h a l f b a k e r y
Bone to the bad.
add, search, annotate, link, view, overview, recent, by name, random
news, help, about, links, report a problem
or get an account
One problem with permanent solar magnifiers is that the lenses get dirty. Then when you wash them, they get scratched. The fly eye water lens uses multiple small drops of water together in a large array patterned after a fly's eye.
A hanging droplet of water in the sun can focus the sun's rays to
a point, just like a magnifying glass. However the energy focused is only the amount which strikes the droplet. I propose that a large screen with many holes be devised, such that each hole would retain a drop of water when dipped. I am not sure if the drop would have to hang within the hole or could encompass the entire hole.
The screen is slightly curved so the light focused by each drop converges on a point - the same as any solar concentrator. Put a hot dog there! The lens can be cleaned and renewed by dipping the whole screen in water.
Low-Power Liquid Lens
This involves two drops of water, not one, and deals with the problem of changing focus with little energy. But it shows that the basic technology exists. [jutta, Nov 20 2008]
Please log in.
If you're not logged in,
you can see what this page
looks like, but you will
not be able to add anything.
||So, all you have to do is to devise a frame that makes a water drop focus at a point, at a usable distance, at an angle to the light, and makes the drops around it do almost the same thing, but exactly different? I can almost smell the fish cooking now.
||I read long ago about a group that was making hollow plastic lenses and filling them with water.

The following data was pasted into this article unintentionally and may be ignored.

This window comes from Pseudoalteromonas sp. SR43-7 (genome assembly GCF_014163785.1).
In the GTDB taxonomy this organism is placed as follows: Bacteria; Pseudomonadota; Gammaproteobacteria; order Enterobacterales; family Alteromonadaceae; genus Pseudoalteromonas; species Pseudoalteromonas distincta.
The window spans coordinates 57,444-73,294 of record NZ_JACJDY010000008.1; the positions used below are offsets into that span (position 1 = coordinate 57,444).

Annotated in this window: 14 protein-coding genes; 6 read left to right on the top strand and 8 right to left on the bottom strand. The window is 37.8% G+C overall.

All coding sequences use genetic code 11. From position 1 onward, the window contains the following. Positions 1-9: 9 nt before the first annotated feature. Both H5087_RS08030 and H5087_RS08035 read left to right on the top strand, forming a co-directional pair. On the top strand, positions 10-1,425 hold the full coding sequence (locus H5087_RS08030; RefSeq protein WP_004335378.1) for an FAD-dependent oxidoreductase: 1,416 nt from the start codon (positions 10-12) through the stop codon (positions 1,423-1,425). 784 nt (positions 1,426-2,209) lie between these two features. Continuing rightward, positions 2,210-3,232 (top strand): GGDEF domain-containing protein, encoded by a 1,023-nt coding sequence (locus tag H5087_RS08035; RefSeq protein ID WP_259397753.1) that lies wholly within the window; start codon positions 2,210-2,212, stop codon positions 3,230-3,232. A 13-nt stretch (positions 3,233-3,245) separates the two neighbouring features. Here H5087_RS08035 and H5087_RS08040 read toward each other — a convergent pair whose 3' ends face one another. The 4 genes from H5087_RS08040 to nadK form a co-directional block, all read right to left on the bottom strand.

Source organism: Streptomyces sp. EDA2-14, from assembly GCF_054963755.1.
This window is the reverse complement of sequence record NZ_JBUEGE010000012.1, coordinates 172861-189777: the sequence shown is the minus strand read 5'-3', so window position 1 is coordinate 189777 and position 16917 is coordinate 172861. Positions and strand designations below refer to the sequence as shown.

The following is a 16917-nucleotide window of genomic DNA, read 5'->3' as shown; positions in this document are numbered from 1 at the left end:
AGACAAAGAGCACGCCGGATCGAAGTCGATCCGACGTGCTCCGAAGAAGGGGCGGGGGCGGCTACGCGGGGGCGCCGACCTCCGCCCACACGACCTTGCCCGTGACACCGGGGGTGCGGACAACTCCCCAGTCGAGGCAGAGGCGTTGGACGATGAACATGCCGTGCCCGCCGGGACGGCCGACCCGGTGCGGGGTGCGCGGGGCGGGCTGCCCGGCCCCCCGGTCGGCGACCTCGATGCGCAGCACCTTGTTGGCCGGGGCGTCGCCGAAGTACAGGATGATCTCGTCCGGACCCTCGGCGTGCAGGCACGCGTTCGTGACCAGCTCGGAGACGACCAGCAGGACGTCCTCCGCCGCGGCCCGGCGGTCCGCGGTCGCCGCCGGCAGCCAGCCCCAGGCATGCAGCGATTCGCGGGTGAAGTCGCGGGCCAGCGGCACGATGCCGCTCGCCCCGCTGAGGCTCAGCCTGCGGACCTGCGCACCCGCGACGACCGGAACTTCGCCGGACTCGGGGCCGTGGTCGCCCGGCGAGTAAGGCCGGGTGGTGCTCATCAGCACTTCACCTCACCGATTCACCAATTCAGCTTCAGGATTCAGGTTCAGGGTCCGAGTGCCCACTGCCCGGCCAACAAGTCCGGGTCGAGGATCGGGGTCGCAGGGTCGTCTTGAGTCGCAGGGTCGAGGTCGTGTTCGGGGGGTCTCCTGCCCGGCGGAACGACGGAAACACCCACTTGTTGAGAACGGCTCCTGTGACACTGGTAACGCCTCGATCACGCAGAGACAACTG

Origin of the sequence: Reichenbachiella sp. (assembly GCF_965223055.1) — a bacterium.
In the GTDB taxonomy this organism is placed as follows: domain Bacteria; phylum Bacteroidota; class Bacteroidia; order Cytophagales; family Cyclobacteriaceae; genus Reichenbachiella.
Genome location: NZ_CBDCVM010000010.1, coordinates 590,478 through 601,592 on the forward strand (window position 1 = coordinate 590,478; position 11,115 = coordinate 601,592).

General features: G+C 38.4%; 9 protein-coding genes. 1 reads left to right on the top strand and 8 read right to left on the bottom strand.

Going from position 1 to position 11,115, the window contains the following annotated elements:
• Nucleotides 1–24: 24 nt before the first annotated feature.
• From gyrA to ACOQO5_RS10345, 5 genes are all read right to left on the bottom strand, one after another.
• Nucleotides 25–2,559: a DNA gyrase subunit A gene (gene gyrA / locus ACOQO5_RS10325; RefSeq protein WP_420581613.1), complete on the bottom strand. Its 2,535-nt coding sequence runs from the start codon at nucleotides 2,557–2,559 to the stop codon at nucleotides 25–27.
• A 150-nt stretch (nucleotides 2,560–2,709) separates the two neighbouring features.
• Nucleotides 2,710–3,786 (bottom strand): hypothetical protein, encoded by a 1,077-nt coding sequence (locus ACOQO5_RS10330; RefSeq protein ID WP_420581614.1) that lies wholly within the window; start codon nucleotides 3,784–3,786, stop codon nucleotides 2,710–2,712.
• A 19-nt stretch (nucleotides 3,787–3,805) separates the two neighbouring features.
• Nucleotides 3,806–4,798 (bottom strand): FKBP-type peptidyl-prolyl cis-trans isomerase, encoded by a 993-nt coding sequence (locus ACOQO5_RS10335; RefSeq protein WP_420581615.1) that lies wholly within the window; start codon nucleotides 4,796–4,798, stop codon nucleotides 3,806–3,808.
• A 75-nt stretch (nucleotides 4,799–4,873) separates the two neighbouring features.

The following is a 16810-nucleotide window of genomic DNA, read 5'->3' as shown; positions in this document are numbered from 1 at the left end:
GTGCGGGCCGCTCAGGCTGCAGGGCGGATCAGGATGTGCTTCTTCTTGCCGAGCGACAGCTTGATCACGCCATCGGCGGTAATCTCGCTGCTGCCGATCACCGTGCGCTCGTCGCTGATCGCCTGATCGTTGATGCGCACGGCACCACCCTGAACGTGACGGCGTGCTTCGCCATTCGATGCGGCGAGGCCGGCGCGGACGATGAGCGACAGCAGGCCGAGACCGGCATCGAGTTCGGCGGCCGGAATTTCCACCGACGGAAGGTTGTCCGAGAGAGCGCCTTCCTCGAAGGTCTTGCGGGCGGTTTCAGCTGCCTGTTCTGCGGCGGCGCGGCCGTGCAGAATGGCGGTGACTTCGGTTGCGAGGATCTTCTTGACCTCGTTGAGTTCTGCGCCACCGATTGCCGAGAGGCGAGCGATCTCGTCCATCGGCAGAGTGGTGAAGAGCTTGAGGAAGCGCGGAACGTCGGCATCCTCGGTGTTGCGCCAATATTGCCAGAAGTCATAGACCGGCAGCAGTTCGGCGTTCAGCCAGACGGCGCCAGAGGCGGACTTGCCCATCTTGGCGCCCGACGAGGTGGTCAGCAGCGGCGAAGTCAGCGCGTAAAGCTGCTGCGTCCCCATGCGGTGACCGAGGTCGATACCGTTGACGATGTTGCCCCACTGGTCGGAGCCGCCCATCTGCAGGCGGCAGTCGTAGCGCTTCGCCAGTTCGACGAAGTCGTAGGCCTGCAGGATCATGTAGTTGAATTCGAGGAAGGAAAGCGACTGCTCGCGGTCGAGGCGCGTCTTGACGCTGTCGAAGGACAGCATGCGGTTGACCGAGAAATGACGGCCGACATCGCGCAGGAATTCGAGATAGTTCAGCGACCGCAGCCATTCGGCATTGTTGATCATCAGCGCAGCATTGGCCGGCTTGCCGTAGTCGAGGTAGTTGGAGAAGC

||Interesting variation. Each drop would need to be quite flat, compared to a drop of water on a flat surface. That means a surface tension modifier might be of use, but then it won't be pure water. The shape of the drop would need to be controlled simply by the diameter of the hole. At the moment, I am not sure if it can be done correctly.
||Spinning off on a tangent (pun completely intended), a perfect parabola can be made by steadily rotating a container which has been filled with water. Remember the parabolic pool table? Unfortunately, this only works when vertical.
||Is this related to the idea of hanging a bunch of baggies of water from trees in the forest to start a campfire?
||Uh. Has anybody confessed to that, yet?
||//Put a hot dog there// Or for ironic effect, a fly!
||I am intrigued by the baggie of water in the tree idea. I have tried to burn paper using a 2liter pop bottle full of water, but no go.
||I suspect it would be bakeable if you
had a curved (shallow parabolic) sheet
of some hydrophobic material (eg,
polythene or teflon) with perforations of
the right size. Water would sit in the
perforations but would bulge out to
form a "lens element"; the larger the
hole, the flatter the lens element. With
the right geometry, you could get all
the lens elements to focus at a common
point as you
curvature of each lens element (and
hence its focal length) would depend on
the surface tension of the water. This
would be *very* sensitive to any
contaminants, so you might find that
your lens only worked with (say) pure
However, the idea
itself is utterly brilliant, so [+]
||Jutta's anno brought this old one to the surface. I think I have seen flexible brass screens with honeycomb-patterned holes. Maybe something like that could be used? As re the hydrophobicity one could grease the thing up with a can of Pam or WD40.